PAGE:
Family & Education

Parents call for changes in school entry lottery


The selection process of Jewish secondary schools has been called into question by parents of children still without a place.

Spencer Jacobs, whose 10-year-old daughter Sophia has been on the waiting list of four Jewish schools in north-west London for two months, said that "there should be a change in the system".

The Finchley Reform Synagogue member believes that the admissions rules of Jewish schools ought to take more account of a family's involvement in Jewish community life.

A family which simply attends a synagogue service four to eight times in the year before entry currently enjoys as much of a chance of a Jewish school place as more regular synagogue users. (The minimum number of attendances vary from school to school.)

Mr Jacobs - whose children attend the synagogue's cheder - said, "People just rock up to shul and get their [entry] forms signed by a rabbi, even if they are not members, have no intention of becoming members and don't send their kids to cheder."

An estimated 20 or more children from Jewish primary schools failed to gain a place at any state-aided Jewish secondary school in north-west London last year. Some were forced to accept places at non-Jewish schools, while others eventually opted for the fee-paying Immanuel College.

Rabbi David Meyer, chief executive of Partnerships for Jewish Schools, said that it was now trying to compile a list of those without a place.

But he has stressed that schools are still making offers and parents should not lose hope. "A lot of parents who got in touch with us earlier have told us they have now got a place," he said.

Gilead Limor, who co-ordinated a group representing families without a place last year, said this week that he had heard of 18 children from three Jewish primary schools and another four from one non-Jewish primary still unplaced this year.

Kelly Ifrah's 11-year-old son Yohann, a pupil at Rosh Pinah Primary School in Edgware, remains on the waiting list of three Jewish state-aided secondaries. "I'm frustrated and I feel bad for my son and his friends who don't have a place," she said. "What is the point of having Jewish schools if there are not enough places?"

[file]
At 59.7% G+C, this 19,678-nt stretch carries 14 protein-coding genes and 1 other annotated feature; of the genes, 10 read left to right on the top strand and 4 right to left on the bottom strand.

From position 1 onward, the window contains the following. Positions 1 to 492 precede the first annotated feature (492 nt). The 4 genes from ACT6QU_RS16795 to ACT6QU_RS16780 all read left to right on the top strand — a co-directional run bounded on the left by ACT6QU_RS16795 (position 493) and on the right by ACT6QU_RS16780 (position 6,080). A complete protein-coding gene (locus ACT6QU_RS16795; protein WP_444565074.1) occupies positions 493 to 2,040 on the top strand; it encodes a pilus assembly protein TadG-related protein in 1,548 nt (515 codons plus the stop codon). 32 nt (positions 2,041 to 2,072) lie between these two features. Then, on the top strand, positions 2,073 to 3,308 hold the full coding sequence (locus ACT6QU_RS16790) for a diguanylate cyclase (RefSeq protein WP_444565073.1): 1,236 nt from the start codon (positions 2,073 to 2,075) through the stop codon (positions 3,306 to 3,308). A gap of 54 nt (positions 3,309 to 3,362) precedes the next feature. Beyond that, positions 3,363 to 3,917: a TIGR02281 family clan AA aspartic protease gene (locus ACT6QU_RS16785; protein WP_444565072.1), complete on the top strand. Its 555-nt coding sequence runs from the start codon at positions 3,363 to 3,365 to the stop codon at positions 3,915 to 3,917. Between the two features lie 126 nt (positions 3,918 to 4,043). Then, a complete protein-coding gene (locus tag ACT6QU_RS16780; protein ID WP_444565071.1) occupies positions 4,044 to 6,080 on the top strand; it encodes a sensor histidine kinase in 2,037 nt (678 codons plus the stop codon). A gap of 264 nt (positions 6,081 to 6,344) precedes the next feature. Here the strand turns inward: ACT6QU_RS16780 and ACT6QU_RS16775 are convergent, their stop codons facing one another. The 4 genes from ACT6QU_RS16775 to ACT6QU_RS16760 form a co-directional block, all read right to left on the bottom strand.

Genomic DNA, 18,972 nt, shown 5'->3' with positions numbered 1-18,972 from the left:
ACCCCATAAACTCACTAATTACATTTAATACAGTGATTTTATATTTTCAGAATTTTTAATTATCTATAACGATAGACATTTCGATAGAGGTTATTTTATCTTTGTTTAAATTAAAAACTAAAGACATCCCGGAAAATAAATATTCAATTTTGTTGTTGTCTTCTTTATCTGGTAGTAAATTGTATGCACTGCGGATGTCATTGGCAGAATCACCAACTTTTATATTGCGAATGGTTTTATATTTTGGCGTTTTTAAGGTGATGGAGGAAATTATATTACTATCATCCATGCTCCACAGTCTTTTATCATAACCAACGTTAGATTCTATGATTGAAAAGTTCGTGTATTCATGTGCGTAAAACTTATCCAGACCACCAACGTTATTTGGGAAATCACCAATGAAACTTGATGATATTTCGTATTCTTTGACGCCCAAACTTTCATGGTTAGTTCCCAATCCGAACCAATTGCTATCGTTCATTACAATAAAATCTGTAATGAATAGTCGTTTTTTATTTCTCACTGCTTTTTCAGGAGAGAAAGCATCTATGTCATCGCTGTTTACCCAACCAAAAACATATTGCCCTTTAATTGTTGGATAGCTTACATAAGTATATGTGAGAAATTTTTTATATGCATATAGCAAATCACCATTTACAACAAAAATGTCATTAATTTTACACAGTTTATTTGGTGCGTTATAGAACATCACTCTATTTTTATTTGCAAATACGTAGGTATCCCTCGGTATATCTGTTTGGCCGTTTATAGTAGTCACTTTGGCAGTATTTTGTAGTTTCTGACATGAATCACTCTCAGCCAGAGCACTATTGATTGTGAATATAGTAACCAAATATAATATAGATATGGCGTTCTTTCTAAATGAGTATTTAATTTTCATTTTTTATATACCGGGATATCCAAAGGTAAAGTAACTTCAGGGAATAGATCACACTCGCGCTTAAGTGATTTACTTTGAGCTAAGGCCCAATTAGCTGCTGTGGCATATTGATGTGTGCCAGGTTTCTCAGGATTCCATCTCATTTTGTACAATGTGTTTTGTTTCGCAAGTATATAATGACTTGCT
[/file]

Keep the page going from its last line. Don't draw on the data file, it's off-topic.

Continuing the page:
Even though JFS had been Yohann's first choice, she was baffled how why he had not received a place there while another child who reportedly had put the school fifth had been offered one.

Mrs Ifrah, who lives in Watford, felt that schools should give precedence to local families. "People who live near JCoSS are going to JFS," she said. "People who live in Essex are going to JCoSS or JFS."

Mr Jacobs also questioned why schools in north London are accepting children from Essex "when they have a Jewish secondary school on their doorstep [Kantor King Solomon]".

Pressure on places should have eased this year as Yavneh College in Hertfordshire has agreed to increase its first-year intake from 150 to 180 as a one-off for 2016. A Yavneh spokesman said that its waiting list of more than a hundred was "a slight increase on last year".

Hasmonean High School in Barnet is also expected to accept more than its official maximum of 150.

Longer-term, Hasmonean hopes to increase its annual entry to 210 by relocating its boys' division in Hendon closer to the girls' site in Mill Hill.

Two groups have also announced plans to apply to open a new Jewish secondary free school in London in 2018. The backers of one project, Kedem High School, said last month that they had "pretty much finalised all of the required paperwork", although one or two issues remained to be addressed.

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